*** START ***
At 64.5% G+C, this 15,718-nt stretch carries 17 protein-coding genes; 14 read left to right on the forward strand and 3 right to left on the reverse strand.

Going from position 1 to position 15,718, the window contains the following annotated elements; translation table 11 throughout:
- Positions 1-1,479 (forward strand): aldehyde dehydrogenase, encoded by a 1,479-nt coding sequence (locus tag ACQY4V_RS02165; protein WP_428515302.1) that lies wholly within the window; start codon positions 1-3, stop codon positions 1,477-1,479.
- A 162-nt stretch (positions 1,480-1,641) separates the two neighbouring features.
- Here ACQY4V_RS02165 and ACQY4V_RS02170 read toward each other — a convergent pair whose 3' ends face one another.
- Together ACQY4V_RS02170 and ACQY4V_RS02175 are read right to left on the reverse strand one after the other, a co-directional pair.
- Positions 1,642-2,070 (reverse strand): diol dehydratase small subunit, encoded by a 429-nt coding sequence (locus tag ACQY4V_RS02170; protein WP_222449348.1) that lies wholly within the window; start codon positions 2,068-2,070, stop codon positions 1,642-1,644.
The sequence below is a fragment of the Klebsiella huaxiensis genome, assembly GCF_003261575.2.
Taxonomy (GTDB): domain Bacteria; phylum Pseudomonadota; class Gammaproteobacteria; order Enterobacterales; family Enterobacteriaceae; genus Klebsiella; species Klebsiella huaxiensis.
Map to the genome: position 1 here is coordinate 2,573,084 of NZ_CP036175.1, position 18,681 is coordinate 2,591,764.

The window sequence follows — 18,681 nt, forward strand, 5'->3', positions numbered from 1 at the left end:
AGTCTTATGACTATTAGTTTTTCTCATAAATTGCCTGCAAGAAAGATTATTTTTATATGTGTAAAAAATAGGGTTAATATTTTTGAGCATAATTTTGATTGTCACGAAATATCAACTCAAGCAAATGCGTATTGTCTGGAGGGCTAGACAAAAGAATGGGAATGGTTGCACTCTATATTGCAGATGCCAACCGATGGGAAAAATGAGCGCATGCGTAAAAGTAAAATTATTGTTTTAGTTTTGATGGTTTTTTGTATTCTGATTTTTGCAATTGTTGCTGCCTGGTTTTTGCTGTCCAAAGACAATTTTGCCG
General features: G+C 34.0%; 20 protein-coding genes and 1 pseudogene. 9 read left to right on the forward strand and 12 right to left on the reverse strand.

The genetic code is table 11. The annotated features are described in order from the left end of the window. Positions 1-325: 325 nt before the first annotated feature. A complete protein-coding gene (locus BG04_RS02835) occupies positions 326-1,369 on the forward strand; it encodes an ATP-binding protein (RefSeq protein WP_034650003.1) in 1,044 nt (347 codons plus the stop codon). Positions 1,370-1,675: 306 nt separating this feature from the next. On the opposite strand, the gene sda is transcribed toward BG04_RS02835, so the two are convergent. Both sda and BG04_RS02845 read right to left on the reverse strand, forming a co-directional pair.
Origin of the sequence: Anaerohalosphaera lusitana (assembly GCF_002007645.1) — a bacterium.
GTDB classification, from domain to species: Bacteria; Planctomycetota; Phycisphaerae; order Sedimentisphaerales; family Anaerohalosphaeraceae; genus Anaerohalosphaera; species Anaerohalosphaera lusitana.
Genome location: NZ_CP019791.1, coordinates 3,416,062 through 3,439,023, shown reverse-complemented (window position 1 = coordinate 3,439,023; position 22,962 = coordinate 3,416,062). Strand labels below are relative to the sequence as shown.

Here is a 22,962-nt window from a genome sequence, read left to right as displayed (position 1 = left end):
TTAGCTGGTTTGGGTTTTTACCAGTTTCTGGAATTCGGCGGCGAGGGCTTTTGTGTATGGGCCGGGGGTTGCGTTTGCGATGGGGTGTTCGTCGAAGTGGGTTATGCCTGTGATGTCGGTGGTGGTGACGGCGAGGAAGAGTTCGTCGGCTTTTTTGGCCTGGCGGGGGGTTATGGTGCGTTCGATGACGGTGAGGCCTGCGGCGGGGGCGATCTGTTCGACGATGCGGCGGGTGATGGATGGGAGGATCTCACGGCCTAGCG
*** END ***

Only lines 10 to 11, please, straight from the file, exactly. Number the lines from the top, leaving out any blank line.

Map to the genome: position 1 here is coordinate 2,573,084 of NZ_CP036175.1, position 18,681 is coordinate 2,591,764.

The window sequence follows — 18,681 nt, forward strand, 5'->3', positions numbered from 1 at the left end: